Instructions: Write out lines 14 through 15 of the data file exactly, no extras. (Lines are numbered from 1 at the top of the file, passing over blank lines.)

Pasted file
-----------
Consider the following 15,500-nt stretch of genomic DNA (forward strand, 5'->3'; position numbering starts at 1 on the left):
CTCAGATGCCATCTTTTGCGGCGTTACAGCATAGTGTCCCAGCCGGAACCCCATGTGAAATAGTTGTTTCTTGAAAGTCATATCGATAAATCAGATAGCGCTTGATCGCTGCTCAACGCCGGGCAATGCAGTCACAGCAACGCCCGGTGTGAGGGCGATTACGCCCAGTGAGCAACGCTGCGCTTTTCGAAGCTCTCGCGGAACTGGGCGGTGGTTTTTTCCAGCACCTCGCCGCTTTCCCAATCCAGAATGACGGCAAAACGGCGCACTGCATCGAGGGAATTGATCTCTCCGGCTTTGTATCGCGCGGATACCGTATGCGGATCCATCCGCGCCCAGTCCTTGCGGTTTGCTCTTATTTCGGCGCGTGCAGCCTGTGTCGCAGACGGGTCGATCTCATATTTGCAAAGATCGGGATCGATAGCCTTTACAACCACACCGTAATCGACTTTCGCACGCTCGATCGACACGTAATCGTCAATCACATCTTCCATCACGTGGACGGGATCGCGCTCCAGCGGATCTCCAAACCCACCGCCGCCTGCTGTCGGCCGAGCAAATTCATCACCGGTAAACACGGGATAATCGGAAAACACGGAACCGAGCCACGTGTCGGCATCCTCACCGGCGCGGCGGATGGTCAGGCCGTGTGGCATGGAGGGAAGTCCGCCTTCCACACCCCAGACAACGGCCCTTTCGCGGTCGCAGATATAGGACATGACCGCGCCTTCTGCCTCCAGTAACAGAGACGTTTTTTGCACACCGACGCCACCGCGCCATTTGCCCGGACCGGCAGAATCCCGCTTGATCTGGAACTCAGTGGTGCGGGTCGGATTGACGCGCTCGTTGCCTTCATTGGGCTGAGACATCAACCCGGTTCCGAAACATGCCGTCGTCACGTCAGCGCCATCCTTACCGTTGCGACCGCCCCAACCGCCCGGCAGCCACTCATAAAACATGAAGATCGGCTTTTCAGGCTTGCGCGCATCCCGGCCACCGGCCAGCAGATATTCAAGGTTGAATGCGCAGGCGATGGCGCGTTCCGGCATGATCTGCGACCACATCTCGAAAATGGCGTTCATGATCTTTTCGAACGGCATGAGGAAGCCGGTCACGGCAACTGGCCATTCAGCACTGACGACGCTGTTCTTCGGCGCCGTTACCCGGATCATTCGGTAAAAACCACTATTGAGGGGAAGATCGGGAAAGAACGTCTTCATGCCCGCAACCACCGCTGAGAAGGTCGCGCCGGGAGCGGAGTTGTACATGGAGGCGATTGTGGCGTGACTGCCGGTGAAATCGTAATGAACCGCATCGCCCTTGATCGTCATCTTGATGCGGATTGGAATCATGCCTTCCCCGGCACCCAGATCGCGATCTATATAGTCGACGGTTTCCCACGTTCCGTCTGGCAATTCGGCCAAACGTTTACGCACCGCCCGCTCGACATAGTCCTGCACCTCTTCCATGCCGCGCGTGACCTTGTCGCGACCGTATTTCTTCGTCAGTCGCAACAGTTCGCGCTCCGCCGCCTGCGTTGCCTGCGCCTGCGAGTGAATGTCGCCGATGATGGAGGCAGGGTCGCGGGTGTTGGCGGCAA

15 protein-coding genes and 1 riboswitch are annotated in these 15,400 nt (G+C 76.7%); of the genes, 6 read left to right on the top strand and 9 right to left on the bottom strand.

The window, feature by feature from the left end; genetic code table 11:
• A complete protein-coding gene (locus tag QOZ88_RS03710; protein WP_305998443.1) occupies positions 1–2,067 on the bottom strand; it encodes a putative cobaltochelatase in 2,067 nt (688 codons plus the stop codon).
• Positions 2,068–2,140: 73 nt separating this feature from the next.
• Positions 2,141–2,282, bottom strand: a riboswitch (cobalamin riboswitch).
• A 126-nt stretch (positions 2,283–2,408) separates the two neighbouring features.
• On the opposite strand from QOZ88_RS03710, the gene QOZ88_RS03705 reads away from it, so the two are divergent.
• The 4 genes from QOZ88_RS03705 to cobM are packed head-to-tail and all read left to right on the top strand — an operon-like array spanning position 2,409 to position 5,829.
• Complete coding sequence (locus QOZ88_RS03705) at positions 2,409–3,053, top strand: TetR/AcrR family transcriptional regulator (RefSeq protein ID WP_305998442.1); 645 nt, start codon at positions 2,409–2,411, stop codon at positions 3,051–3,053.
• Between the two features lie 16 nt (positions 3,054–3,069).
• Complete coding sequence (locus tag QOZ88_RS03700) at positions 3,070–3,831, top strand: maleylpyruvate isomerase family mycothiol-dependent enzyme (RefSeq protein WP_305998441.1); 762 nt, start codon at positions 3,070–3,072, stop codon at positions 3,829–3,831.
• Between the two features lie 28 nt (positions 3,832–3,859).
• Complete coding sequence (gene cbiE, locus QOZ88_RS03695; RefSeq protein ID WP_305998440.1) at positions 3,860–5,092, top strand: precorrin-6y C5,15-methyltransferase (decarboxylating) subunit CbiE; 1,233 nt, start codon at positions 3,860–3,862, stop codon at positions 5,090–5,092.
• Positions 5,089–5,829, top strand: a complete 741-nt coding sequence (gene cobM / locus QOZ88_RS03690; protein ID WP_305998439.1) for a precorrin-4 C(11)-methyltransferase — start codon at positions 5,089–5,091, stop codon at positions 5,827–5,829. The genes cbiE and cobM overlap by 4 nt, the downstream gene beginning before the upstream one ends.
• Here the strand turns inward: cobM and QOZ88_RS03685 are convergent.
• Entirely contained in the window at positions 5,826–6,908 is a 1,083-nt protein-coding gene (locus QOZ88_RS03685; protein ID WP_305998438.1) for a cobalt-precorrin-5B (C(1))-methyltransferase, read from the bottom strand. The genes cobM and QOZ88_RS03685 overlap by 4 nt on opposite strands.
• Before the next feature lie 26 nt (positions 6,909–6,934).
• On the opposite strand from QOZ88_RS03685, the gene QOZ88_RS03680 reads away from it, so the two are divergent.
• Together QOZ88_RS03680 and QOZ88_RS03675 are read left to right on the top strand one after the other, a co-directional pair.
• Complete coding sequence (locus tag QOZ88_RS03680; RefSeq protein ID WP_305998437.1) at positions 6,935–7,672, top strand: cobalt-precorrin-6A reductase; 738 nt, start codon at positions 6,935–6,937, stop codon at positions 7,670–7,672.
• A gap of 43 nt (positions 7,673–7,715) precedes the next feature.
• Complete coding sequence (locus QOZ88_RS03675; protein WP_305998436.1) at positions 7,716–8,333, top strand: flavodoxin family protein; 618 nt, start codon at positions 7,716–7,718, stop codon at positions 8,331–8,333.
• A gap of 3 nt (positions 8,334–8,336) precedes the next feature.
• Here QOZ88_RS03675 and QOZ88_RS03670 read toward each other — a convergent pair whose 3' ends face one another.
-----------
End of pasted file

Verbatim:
• Between the two features lie 28 nt (positions 3,832–3,859).
• Complete coding sequence (gene cbiE, locus QOZ88_RS03695; RefSeq protein ID WP_305998440.1) at positions 3,860–5,092, top strand: precorrin-6y C5,15-methyltransferase (decarboxylating) subunit CbiE; 1,233 nt, start codon at positions 3,860–3,862, stop codon at positions 5,090–5,092.